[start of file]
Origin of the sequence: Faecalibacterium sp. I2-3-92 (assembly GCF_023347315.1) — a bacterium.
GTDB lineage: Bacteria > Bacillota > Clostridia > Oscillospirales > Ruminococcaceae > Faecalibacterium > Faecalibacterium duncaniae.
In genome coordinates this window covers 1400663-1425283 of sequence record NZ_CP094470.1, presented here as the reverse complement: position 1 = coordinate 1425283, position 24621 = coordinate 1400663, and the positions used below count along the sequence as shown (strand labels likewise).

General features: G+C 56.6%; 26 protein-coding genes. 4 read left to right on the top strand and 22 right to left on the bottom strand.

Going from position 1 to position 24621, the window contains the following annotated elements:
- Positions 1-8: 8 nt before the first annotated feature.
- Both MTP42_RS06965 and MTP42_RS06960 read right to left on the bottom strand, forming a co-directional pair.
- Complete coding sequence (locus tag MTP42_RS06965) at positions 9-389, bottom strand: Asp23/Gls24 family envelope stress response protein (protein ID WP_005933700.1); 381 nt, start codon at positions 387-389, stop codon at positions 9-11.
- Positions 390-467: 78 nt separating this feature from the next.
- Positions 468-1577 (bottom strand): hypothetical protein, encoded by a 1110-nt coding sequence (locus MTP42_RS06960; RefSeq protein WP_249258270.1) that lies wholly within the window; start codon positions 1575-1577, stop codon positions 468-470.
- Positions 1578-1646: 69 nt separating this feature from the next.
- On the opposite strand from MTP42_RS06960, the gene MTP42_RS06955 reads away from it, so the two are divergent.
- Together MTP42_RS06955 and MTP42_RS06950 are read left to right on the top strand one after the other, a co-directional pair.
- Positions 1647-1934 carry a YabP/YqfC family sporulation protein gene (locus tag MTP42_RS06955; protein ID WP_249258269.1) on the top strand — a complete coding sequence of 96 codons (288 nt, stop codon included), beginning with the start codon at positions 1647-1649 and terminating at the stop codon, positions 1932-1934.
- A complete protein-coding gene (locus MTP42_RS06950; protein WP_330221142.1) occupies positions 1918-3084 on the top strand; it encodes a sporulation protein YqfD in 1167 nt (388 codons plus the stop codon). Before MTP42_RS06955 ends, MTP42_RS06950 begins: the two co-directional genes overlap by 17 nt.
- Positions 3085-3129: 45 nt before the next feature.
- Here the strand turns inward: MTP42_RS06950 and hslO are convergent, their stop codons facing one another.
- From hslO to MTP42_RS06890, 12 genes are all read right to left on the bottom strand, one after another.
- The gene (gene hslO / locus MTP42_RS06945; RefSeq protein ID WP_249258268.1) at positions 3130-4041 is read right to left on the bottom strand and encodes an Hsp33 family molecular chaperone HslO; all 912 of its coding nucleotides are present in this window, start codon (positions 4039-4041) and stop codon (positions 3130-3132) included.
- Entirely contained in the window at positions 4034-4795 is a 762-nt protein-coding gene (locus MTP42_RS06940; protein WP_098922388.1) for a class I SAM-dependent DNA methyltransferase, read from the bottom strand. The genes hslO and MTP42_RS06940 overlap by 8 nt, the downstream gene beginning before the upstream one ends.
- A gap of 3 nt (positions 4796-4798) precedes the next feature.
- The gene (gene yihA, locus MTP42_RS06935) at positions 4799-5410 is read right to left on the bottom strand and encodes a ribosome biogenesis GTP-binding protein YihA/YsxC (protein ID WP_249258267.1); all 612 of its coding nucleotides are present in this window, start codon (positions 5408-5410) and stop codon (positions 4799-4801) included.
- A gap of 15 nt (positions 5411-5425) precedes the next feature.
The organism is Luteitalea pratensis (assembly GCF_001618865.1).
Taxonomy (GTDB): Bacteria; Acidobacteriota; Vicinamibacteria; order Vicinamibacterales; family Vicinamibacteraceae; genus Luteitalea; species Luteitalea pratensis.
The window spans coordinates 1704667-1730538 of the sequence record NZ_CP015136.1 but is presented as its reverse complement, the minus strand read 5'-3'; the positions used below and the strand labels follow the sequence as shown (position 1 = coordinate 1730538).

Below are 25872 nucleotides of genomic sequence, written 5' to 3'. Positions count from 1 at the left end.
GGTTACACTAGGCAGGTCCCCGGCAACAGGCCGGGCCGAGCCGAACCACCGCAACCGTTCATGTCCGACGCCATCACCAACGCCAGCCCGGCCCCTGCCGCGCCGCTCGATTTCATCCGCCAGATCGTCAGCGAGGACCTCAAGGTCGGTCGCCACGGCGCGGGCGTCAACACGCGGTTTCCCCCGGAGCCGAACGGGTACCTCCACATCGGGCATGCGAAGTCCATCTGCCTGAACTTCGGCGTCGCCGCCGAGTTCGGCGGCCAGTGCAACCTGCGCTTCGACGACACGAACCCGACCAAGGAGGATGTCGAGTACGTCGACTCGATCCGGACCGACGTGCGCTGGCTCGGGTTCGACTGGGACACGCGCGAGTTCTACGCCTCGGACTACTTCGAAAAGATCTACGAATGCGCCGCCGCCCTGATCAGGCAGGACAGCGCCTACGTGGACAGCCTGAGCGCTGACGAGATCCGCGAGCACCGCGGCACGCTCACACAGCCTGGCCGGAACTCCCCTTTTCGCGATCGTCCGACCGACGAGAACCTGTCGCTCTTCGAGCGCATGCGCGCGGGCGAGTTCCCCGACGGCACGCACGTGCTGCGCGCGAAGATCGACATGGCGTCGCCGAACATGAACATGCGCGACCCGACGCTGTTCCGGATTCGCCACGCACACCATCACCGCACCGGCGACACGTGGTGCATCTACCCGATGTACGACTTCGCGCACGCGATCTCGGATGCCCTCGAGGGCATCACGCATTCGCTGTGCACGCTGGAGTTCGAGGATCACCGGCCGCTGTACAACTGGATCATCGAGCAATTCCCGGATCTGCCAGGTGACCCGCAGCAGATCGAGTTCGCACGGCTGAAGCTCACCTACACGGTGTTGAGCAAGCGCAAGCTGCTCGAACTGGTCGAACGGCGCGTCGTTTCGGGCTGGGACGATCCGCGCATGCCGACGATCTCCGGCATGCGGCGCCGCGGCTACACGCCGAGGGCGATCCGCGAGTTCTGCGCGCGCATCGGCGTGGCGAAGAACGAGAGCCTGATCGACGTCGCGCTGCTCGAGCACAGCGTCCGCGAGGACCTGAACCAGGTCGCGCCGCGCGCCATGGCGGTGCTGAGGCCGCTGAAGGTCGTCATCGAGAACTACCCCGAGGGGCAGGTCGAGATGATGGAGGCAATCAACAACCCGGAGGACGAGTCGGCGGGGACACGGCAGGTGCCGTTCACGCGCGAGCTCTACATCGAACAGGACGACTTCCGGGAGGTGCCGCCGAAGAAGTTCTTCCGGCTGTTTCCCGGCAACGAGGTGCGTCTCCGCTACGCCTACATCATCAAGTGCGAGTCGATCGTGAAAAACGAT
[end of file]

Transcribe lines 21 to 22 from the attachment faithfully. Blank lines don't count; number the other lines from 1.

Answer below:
- A gap of 3 nt (positions 4796-4798) precedes the next feature.
- The gene (gene yihA, locus MTP42_RS06935) at positions 4799-5410 is read right to left on the bottom strand and encodes a ribosome biogenesis GTP-binding protein YihA/YsxC (protein ID WP_249258267.1); all 612 of its coding nucleotides are present in this window, start codon (positions 5408-5410) and stop codon (positions 4799-4801) included.